Another way to manage your workload is to improve your capacity for work. Learning new managing techniques and using technology effectively in processing information better will help you get done with your tasks faster. It is also useful to consider establishing a routine. This helps to get your mind off schedule arrangement and other such directions as you would already have a timetable for relevant activities.

Behavior control

As teachers work with students who can be moody, unresponsive and prone to displaying a plethora of unproductive behaviors, it is important to have behavioral management skills. While most teachers will agree that establishing rules, a definite pattern of consequences and rewards, and a position of authority helps manage the behavior of students, these strategies aren’t the most effective.

1.   Strong teacher-student relationship

According to several studies, the most important factor that establishes proper behavior in students is a strong teacher-student relationship. If a teacher has a strong relationship with students, the students are more likely to display productive behaviors towards learning. In addition to this, students are more likely to avoid bad behavior if the teacher notices everything. If students understand that they cannot get away with anything, they are more likely to behave themselves. Positioning yourself in a way that you are able to see the whole class would aid this strategy as students would come to understand that your eyes are on them all the time.

2.     Restructuring your teaching

It is also important to structure your teaching. When dealing with a difficult class or even a difficult topic it is important to have a clear lesson goal. What do you want your students to understand at the end of the lesson? What can they do to achieve this? Are there any particularly difficult sections of the lesson? And if there are, how can you ease understanding of these parts? Asking these questions before each lesson makes your classless susceptible to disruptions.

3.     Nipping problems

Nipping problems in the bud can be a good and often very effective solution to problems involving student behavior. Waiting for problems to fester or giving students too much leeway can often prove counter-productive. It is often easier and more effective to correct bad behavior on the spot and move on with the lesson.

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4.     Reinforcing good behavior

The practice of reinforcing good behavior can also not be overstated. But applying this tactic to groups can breed good behavior in a wholesale manner. By doing this you’re creating management or self-enforcing traits within groups. This helps because the power of peer pressure can help dissuade and isolate dissident elements within the class group.

Assessment strategies

Since the ultimate goal of teaching is learning, assessment becomes an important part of the teaching process. Often when teachers talk of assessment they mean standardized test and exams, but often the results of these tests can be very misleading.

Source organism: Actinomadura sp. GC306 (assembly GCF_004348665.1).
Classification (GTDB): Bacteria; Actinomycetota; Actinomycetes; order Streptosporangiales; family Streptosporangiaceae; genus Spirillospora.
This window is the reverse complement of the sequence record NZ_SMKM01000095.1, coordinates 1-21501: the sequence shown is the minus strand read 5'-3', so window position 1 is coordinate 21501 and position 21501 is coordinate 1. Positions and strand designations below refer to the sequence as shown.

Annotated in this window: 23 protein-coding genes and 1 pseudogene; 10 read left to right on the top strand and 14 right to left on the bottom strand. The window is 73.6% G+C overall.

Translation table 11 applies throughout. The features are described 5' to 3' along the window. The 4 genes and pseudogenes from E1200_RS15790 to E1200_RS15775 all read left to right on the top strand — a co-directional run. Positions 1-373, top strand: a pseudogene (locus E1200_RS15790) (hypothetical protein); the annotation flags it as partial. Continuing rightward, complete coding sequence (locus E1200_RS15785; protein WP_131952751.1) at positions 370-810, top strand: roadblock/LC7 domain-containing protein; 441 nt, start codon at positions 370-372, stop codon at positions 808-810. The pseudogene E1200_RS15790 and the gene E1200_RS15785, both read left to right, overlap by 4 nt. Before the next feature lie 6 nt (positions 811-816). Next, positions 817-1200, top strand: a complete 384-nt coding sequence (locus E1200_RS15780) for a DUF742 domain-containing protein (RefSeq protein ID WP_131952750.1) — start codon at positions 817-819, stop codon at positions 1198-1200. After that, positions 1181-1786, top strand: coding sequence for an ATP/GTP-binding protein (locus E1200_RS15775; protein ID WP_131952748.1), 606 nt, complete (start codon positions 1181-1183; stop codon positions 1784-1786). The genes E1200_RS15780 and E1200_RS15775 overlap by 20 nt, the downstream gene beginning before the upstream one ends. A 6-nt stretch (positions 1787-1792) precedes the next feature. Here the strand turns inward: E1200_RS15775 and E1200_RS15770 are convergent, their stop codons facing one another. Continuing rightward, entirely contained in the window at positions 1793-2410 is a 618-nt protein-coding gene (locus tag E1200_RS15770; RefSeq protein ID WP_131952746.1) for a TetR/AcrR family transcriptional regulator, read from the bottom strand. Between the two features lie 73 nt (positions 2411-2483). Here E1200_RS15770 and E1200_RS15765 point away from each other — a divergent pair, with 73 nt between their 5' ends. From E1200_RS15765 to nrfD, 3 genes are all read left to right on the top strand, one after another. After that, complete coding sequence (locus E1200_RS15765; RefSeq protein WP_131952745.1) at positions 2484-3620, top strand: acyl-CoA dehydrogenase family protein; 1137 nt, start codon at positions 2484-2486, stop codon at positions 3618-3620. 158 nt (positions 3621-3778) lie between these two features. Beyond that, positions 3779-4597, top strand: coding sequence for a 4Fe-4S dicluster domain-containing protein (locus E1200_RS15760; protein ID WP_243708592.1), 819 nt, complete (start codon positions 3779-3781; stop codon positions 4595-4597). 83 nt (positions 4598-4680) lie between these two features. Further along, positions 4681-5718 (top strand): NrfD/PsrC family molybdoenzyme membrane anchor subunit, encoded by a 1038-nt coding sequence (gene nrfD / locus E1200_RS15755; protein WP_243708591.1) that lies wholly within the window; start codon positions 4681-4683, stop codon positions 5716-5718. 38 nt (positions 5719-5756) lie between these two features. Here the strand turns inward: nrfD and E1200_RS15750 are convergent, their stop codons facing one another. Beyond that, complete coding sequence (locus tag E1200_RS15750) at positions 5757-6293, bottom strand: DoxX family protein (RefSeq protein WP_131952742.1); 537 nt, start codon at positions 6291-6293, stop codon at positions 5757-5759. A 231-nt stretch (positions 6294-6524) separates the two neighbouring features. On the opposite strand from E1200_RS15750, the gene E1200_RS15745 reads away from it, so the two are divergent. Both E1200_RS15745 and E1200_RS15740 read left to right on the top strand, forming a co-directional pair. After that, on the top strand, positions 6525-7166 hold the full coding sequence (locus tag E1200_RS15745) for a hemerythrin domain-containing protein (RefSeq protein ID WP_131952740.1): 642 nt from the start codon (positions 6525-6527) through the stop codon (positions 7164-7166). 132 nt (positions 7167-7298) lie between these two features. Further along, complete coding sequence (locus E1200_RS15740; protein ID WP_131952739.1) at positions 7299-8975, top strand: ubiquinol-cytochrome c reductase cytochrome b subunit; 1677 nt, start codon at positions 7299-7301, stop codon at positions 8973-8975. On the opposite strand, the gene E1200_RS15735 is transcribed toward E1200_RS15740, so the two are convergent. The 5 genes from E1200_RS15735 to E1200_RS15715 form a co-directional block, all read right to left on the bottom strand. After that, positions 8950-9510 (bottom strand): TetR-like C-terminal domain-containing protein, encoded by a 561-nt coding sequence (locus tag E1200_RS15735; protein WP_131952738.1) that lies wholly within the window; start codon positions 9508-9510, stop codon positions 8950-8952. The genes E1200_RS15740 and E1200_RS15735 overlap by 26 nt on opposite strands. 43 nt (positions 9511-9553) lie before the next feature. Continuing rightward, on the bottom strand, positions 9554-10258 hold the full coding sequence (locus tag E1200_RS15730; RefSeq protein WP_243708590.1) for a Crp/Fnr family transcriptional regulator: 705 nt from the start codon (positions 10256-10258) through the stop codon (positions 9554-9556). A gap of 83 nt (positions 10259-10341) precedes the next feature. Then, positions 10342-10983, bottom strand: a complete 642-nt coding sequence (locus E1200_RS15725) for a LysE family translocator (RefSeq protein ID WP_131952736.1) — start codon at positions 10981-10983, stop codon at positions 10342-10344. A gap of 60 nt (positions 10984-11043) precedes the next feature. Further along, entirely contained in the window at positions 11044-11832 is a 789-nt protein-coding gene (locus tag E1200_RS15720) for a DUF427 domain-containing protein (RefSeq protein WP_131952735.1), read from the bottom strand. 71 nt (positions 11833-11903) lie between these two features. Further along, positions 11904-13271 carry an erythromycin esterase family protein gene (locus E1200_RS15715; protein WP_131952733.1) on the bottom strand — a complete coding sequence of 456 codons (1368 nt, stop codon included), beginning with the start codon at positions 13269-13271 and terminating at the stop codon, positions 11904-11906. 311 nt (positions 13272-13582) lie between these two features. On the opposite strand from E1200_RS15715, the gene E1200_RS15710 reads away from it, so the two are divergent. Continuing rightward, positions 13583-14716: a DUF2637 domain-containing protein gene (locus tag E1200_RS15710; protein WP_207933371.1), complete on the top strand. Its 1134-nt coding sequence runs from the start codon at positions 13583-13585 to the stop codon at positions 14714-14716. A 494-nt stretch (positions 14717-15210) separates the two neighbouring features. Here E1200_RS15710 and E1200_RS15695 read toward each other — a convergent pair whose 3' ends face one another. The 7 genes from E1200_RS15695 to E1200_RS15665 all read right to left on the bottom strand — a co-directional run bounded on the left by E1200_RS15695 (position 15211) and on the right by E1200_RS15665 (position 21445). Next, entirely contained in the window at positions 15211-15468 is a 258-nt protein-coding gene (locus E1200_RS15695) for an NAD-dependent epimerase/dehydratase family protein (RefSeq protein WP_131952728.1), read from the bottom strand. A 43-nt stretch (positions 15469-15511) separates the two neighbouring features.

1.     Other ways of assessing the progress of students

Other ways of assessing the progress of students can give teachers a deeper understanding of the progress made by their students. For example, asking the students an open-ended question that gets them discussing and/or writing can make teachers understand exactly how much their students understand. Asking students to reflect on the lesson that they’ve been taught is also a good way of assessing the progress made during the lesson. It also helps to ask them about what they’ve learned and perhaps how they could apply this knowledge in a practical setting. In addition, it is helpful to ask students to summarize all they’ve learned immediately after the lessons as this helps measure how much they’ve learned.

2.     Differentiated learning approach in teaching

As a class is usually filled with students with different learning styles, you should consider using the differentiated learning approach in teaching. Differentiated learning is an educational philosophy that focuses on providing different learning avenues for students. This is especially useful in a class where there are many students with different ways of learning.

Teachers can use differentiated learning approach by setting up different learning stations in the class. For example, one learning station could make use of visual aids such as videos, another could make use of articles and yet another could make use of artwork. These ensure that no matter the learning style of any student, they aren’t left behind. Interviewing students and giving them personalized attention helps in identifying learning peculiarities and can also help teachers to adjust the structure of lessons to benefit more students.

Conclusively, while all these will make you a better teacher, it is important to note that continuous learning is the only way to gain more knowledge. Teachers are urged to increase their capacity so that they will become the very best at their jobs.